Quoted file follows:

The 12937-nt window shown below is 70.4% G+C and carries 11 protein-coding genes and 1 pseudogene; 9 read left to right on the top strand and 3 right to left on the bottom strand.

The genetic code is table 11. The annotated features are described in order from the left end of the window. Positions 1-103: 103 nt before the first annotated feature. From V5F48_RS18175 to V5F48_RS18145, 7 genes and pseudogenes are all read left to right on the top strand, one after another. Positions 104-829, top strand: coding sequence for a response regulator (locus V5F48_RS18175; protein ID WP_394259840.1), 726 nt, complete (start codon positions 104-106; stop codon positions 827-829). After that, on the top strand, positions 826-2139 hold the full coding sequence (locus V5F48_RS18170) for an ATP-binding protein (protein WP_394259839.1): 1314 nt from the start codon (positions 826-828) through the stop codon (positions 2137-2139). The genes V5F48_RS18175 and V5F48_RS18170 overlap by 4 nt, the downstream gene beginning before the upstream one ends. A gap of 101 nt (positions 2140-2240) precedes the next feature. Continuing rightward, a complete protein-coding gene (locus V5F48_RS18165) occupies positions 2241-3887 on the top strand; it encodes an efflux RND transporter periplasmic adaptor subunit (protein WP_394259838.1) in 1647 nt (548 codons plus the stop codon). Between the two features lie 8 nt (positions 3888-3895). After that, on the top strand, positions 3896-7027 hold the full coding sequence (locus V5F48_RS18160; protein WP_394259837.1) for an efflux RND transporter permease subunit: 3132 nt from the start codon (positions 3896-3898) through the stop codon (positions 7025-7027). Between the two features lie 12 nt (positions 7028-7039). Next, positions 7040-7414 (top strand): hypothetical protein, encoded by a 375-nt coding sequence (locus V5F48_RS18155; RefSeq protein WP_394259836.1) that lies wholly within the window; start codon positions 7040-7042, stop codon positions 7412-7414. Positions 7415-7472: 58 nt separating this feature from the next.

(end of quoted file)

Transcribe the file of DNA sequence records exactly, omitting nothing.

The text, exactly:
The 12937-nt window shown below is 70.4% G+C and carries 11 protein-coding genes and 1 pseudogene; 9 read left to right on the top strand and 3 right to left on the bottom strand.

The genetic code is table 11. The annotated features are described in order from the left end of the window. Positions 1-103: 103 nt before the first annotated feature. From V5F48_RS18175 to V5F48_RS18145, 7 genes and pseudogenes are all read left to right on the top strand, one after another. Positions 104-829, top strand: coding sequence for a response regulator (locus V5F48_RS18175; protein ID WP_394259840.1), 726 nt, complete (start codon positions 104-106; stop codon positions 827-829). After that, on the top strand, positions 826-2139 hold the full coding sequence (locus V5F48_RS18170) for an ATP-binding protein (protein WP_394259839.1): 1314 nt from the start codon (positions 826-828) through the stop codon (positions 2137-2139). The genes V5F48_RS18175 and V5F48_RS18170 overlap by 4 nt, the downstream gene beginning before the upstream one ends. A gap of 101 nt (positions 2140-2240) precedes the next feature. Continuing rightward, a complete protein-coding gene (locus V5F48_RS18165) occupies positions 2241-3887 on the top strand; it encodes an efflux RND transporter periplasmic adaptor subunit (protein WP_394259838.1) in 1647 nt (548 codons plus the stop codon). Between the two features lie 8 nt (positions 3888-3895). After that, on the top strand, positions 3896-7027 hold the full coding sequence (locus V5F48_RS18160; protein WP_394259837.1) for an efflux RND transporter permease subunit: 3132 nt from the start codon (positions 3896-3898) through the stop codon (positions 7025-7027). Between the two features lie 12 nt (positions 7028-7039). Next, positions 7040-7414 (top strand): hypothetical protein, encoded by a 375-nt coding sequence (locus V5F48_RS18155; RefSeq protein WP_394259836.1) that lies wholly within the window; start codon positions 7040-7042, stop codon positions 7412-7414. Positions 7415-7472: 58 nt separating this feature from the next.